Bernadette Duncan’s “Yappy Days” Released Today

| August 22, 2016

Highly anticipated historical memoir reveals candid behind-the-scenes look at talk radio and its big-time stars of the day from the perspective of a young female producer during the genre’s golden decades

 

By Kevin Casey
TALKERS
VP/Executive Editor

caseywriterSPRINGFIELD, MA — Bernadette Duncan spent 26 years as a radio talk show producer between 1983 and 2009.  In her newly released book, YAPPY DAYS: Behind the Scenes with Newsers, Schmoozers, Boozers and Losers (AuthorHouse/Talkers Brooks, 2016), she vividly recounts her adventures in the trenches of big-time talk radio during its most dynamic decades – set against the dramatically changing backdrop of America’s pre- and post-9/11 cultural realities.

Juicy stories and details

Bernadette writes interesting details about hundreds of names – from the high-profile hosts for whom she worked, tobernadettebook the many more she met and knew, to the non-stop parade of famous celebrity and newsmaker guests she booked (and, in many cases, babysat) along the way.  And she’s not shy about sharing the juicy tidbits of her experiences with these personalities as well as her recollections about the very processes that make talk radio fascinating.  The book is about “the character of characters.”

The candidly told story focuses on Bernadette’s first-hand impressions of the sometimes-quirky, extremely talented, performers whom she served as a producer during her career.  Namely, Larry King, Sally Jessy Raphael, Tom Snyder, Gil Gross, Charles Osgood and Lou Dobbs.  In the process, the reader follows her growth from innocent, wide-eyed, newbie – who at the tender age of 12 sent a fan letter to Sally Jessy Raphael – to becoming a seasoned media professional standing her ground in hostile toe-to-toe situations with such broadcasting bruisers as Lou Dobbs and Geraldo Rivera.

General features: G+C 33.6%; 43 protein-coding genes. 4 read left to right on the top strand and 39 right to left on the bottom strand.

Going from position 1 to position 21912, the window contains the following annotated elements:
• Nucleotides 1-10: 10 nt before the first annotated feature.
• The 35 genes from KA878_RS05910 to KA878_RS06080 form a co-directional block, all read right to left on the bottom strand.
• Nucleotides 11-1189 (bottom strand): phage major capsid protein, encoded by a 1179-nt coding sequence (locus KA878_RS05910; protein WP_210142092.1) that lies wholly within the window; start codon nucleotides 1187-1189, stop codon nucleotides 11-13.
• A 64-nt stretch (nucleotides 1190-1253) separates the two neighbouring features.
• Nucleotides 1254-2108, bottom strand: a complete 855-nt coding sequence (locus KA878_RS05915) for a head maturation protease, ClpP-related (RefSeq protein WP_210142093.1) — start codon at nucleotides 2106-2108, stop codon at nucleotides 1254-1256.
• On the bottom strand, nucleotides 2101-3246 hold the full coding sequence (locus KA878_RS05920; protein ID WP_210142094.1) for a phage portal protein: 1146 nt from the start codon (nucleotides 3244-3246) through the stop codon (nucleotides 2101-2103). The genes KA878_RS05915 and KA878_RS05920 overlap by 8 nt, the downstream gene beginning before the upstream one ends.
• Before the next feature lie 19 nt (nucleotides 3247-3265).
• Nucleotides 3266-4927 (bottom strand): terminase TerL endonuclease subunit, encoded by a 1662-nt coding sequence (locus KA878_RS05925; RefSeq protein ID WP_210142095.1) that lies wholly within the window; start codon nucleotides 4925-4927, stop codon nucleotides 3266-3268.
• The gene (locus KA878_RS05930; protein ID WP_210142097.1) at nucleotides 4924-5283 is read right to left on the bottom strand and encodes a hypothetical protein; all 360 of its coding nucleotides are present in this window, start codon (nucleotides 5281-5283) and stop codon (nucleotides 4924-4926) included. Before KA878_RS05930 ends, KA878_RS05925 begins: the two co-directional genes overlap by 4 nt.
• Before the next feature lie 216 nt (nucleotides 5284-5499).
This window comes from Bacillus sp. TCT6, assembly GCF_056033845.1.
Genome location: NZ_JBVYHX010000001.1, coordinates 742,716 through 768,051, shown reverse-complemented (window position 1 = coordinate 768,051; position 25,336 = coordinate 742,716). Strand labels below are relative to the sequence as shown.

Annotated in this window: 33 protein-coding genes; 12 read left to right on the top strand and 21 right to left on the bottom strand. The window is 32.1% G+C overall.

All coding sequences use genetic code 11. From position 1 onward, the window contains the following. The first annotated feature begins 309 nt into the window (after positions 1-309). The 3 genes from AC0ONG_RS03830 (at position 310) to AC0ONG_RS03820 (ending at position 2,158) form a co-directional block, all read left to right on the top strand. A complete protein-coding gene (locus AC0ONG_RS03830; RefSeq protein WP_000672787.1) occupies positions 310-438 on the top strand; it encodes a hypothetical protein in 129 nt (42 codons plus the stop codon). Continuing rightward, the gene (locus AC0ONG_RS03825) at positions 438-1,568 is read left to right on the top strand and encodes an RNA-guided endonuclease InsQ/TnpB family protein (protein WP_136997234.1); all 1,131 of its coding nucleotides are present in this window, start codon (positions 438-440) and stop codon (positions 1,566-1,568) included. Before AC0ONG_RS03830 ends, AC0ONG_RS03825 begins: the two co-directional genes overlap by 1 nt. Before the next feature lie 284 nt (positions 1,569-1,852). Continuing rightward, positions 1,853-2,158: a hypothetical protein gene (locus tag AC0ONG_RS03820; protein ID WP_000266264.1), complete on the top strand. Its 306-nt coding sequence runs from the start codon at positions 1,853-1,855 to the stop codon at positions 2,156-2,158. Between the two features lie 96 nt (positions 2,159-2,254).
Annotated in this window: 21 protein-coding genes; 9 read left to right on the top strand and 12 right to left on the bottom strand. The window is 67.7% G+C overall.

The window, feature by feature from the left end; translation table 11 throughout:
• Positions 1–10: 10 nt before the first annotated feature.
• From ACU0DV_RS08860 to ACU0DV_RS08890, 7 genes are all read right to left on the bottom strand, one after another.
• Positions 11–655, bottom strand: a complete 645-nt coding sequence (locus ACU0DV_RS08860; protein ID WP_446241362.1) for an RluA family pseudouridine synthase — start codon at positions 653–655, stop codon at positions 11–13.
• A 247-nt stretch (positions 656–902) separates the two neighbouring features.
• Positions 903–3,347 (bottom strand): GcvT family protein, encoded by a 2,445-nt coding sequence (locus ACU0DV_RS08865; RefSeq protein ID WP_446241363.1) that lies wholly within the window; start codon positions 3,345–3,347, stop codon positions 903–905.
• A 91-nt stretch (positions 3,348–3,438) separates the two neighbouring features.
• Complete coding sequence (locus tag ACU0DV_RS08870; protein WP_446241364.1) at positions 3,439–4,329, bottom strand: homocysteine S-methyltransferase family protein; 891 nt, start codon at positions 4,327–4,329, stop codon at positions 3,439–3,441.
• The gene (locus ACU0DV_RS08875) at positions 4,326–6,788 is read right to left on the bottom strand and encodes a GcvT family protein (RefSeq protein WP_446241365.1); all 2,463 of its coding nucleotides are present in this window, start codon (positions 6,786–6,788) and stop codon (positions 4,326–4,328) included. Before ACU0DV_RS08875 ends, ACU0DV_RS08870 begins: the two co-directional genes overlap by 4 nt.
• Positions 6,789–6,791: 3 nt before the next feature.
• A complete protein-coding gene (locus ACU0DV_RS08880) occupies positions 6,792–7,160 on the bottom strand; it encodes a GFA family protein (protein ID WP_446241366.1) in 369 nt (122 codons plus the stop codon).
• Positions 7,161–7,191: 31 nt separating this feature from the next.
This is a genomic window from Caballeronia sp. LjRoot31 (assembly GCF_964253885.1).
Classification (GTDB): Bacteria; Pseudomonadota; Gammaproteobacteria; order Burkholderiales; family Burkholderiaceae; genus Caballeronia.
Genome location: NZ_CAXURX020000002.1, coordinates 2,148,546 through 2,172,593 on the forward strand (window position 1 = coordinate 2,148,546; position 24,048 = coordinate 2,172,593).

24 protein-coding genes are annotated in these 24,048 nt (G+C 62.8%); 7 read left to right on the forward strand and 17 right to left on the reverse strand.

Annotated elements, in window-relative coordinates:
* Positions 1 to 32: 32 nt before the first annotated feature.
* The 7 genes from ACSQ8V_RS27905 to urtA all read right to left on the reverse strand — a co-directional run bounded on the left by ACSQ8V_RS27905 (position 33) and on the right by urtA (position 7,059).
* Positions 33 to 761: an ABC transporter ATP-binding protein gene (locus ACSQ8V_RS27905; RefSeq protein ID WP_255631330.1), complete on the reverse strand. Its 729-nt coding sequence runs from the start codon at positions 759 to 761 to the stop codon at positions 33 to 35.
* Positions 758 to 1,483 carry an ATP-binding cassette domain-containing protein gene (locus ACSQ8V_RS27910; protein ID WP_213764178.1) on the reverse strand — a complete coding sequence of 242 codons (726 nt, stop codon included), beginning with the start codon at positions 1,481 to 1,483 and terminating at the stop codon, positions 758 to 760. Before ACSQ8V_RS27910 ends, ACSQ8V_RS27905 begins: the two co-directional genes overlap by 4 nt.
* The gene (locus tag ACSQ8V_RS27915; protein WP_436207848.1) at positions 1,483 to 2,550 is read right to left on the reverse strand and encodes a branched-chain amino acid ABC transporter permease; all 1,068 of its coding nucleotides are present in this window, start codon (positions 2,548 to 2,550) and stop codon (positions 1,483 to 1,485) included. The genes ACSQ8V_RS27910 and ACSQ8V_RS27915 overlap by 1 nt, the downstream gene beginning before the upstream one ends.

A tribute to the job of radio producer

The book captures a glimpse into the seldom-chronicled subject of what it takes to be a talk radio producer – a job that, according to Bernadette, is the most under-rated, under-paid and under-appreciated job in commercial media.

It explains on the book cover:

In talk radio, a producer does a wide variety of tasks in facilitating a show including…

Booking the guests.

Screening the listener phone calls.  

Occasionally engineering the program.

And most important – holding the hands, supporting, consoling, encouraging and simply trying to get along with some of the most egotistical, egocentric, neurotic, insecure, demanding, opinionated, sometimes horrible, but oftentimes wonderful and always remarkably talented human beings to TALK across the face of the earth.

Bernadette Duncan, the daughter of an Irish-immigrant mother who always had the radio on in the house tuned toduncanbernadette local talk stations, grew up in the Douglaston section of New York City and is a graduate of Queens College.  She frames the book from the humble perspective, “What, ME, a girl from Queens!  How did I get here?”

During her career in radio that is chronicled in this book, she worked for such companies as ABC, CBS, NBC, Fox, United Stations, WMCA and WOR.  Also a professional writer, her articles have appeared in the Los Angeles Times, New York Daily News, Cosmopolitan and Seventeen.

The book takes a penetrating look at the talk radio industry as seen from her eyes “on the other side of the glass.”  The personalities whom she served as a producer and writes about in the book receive what media consultant Holland Cooke describes as both “candor and kindness.”

The great Sally Jessy Raphael